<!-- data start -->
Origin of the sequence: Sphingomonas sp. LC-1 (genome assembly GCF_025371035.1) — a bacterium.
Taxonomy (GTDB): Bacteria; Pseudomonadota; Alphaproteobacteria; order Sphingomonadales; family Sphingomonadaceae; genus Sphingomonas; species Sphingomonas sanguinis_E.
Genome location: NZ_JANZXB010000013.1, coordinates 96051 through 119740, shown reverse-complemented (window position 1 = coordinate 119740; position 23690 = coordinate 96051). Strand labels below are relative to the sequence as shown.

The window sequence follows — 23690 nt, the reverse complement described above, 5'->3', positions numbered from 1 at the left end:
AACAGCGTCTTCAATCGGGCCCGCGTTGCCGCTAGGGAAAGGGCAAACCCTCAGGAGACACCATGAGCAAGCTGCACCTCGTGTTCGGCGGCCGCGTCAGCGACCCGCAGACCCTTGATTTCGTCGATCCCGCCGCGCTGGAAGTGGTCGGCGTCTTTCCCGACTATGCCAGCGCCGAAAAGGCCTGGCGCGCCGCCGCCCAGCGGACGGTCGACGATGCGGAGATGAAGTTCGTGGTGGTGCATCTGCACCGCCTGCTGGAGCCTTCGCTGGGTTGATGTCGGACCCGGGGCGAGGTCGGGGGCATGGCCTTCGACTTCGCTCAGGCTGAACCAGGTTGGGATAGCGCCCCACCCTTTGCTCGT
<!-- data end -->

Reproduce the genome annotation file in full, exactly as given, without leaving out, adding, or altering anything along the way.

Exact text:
Origin of the sequence: Sphingomonas sp. LC-1 (genome assembly GCF_025371035.1) — a bacterium.
Taxonomy (GTDB): Bacteria; Pseudomonadota; Alphaproteobacteria; order Sphingomonadales; family Sphingomonadaceae; genus Sphingomonas; species Sphingomonas sanguinis_E.
Genome location: NZ_JANZXB010000013.1, coordinates 96051 through 119740, shown reverse-complemented (window position 1 = coordinate 119740; position 23690 = coordinate 96051). Strand labels below are relative to the sequence as shown.

The window sequence follows — 23690 nt, the reverse complement described above, 5'->3', positions numbered from 1 at the left end:
AACAGCGTCTTCAATCGGGCCCGCGTTGCCGCTAGGGAAAGGGCAAACCCTCAGGAGACACCATGAGCAAGCTGCACCTCGTGTTCGGCGGCCGCGTCAGCGACCCGCAGACCCTTGATTTCGTCGATCCCGCCGCGCTGGAAGTGGTCGGCGTCTTTCCCGACTATGCCAGCGCCGAAAAGGCCTGGCGCGCCGCCGCCCAGCGGACGGTCGACGATGCGGAGATGAAGTTCGTGGTGGTGCATCTGCACCGCCTGCTGGAGCCTTCGCTGGGTTGATGTCGGACCCGGGGCGAGGTCGGGGGCATGGCCTTCGACTTCGCTCAGGCTGAACCAGGTTGGGATAGCGCCCCACCCTTTGCTCGT